The kosher pig

Issue 

Leon the Pig Farmer
Produced and Directed by Gary Sinyor and Vadim Jean
Written by Gary Sinyor and Michael Normand
Featuring Mark Frankel, Brian Glover, Maryam D'Abo and Connie Booth
Reviewed by L. Pradhan

Leon the Pig Farmer is the first Jewish comedy feature film produced in Britain. Co-producers and co-directors Gary Sinyor and Vadim Jean were able to raise less than $200,000 for its creation, but the results are clever and successful.

Leon (Mark Frankel) is a middle-class Jewish boy who has high principles and is continuously guilt ridden. He leaves his job as a real estate agent because he finds it too immoral — much to the displeasure of his parents. They give him the choice of working for his father's net curtain business or his mother's kosher catering firm.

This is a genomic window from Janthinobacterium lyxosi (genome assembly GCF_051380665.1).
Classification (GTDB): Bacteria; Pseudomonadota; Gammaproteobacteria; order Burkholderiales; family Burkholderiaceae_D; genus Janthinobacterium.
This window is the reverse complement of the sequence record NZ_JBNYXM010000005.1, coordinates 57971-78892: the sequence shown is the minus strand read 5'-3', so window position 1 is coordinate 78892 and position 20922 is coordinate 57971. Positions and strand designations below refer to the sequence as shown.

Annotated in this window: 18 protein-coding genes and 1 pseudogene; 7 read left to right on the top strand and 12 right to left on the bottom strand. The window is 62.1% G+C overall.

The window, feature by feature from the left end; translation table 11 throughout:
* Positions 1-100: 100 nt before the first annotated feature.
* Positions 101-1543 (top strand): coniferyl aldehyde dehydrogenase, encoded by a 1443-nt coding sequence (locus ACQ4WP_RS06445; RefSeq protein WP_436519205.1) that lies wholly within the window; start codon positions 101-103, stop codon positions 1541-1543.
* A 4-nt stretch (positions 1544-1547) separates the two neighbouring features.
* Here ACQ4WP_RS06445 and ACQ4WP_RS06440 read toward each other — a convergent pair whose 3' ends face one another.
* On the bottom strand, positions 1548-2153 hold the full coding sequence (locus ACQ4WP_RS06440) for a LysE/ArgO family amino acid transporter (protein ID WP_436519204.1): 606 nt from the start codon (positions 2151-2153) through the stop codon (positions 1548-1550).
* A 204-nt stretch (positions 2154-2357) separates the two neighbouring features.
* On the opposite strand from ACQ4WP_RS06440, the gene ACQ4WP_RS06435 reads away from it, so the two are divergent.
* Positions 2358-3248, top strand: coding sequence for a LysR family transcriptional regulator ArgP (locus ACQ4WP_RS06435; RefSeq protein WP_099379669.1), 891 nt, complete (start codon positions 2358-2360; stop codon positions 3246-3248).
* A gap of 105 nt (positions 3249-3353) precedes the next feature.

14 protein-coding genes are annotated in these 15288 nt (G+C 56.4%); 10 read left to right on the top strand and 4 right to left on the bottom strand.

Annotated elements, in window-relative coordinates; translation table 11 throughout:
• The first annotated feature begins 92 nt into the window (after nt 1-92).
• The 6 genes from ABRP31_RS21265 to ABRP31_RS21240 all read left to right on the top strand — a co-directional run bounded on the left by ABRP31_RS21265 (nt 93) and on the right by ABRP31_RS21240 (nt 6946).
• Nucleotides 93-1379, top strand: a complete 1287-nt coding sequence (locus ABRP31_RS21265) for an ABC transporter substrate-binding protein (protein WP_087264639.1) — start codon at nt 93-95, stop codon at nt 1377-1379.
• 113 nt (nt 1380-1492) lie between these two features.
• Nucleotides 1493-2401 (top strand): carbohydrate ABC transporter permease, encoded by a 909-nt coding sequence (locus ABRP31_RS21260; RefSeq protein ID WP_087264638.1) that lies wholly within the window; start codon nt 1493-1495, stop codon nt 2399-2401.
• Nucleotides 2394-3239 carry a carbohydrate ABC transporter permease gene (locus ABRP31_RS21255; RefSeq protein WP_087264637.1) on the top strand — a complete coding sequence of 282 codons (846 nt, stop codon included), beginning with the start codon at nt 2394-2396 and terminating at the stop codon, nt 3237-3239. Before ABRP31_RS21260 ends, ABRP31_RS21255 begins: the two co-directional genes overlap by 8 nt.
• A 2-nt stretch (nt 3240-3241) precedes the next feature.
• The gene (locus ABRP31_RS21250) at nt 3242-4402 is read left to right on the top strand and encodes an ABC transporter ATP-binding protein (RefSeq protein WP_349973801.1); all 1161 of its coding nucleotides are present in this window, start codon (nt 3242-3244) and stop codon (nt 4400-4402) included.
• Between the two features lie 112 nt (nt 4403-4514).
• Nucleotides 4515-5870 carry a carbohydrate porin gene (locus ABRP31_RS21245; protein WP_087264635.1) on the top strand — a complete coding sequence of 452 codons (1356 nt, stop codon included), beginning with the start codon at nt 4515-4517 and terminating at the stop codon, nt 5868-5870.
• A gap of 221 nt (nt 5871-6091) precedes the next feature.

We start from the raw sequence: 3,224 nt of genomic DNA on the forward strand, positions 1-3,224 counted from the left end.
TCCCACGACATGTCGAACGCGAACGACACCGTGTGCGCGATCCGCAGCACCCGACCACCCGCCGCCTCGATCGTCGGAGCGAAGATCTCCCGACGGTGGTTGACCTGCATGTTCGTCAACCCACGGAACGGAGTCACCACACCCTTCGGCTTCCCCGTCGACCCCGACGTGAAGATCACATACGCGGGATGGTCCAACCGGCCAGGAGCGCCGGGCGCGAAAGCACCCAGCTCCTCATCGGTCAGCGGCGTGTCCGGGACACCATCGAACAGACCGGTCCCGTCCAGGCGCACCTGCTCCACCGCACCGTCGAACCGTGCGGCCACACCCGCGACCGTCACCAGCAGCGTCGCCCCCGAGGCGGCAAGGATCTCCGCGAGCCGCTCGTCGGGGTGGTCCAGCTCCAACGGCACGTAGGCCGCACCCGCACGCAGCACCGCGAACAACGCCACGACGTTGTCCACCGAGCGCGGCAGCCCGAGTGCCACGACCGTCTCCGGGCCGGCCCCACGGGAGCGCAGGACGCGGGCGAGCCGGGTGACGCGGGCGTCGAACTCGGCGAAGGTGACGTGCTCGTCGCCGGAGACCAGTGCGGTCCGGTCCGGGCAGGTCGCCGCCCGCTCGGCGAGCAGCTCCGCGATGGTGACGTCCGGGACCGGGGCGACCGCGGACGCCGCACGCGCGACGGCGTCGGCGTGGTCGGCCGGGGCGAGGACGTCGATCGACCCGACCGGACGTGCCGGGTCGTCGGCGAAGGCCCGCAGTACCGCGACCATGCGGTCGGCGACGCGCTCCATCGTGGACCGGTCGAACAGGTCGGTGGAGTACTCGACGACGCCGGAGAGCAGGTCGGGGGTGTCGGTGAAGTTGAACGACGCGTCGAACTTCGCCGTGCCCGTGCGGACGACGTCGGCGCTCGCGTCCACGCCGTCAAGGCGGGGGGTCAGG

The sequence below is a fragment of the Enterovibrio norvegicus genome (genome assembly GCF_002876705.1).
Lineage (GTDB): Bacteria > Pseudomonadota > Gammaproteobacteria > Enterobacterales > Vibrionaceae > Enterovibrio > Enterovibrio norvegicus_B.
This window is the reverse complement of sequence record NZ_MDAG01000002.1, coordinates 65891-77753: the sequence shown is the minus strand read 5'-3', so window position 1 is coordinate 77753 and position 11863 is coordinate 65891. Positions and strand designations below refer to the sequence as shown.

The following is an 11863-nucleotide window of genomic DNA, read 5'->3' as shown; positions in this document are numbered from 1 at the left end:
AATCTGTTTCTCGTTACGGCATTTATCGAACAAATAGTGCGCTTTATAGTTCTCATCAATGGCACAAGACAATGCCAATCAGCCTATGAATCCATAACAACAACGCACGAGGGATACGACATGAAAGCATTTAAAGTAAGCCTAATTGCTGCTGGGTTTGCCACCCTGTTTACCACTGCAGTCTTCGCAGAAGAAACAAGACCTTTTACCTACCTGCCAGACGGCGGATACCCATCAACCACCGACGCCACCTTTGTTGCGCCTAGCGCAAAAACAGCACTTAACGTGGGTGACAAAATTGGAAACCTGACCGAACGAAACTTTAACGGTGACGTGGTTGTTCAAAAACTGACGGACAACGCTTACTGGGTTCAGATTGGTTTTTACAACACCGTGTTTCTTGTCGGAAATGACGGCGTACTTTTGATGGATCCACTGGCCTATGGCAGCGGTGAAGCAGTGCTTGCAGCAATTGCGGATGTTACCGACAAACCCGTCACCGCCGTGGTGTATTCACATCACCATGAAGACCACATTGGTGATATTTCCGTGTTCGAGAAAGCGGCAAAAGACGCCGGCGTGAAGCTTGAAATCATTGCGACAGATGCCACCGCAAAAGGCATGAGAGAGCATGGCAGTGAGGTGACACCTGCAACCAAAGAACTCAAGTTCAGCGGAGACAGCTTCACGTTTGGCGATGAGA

Leon's girlfriend Lisa (Gina Bellman) finds him boring and prefers to go parachuting or hold all night Buddhist chanting parties. His new non-Jewish girlfriend, Madeleine (Marayam D'Abo) likes him because he is Jewish and is the perfect model for the stained glass window of the crucifixion she is creating for the Catholic Church. Both Lisa and Madeleine have an intense hatred for net curtain salesmen.

As if this were not enough of a dilemma for Leon, he finds out by accident that Sidney Geller (David De Keyser) is not his father at all; his roots are to be found on a pig farm in Yorkshire owned by the Chadwicks. Brian (Brian Glover) and Judith (Connie Booth) Chadwick welcome him warmly into their family, until he makes the mistake of creating a mutant pig by artificially inseminating the mother with the sperm of a sheep. Only one question remains: is it kosher?

This is a very funny movie with an excellent script. The unremitting sense of guilt felt by Leon is reflected brilliantly when members of the public approach him randomly to comment on his predicament.

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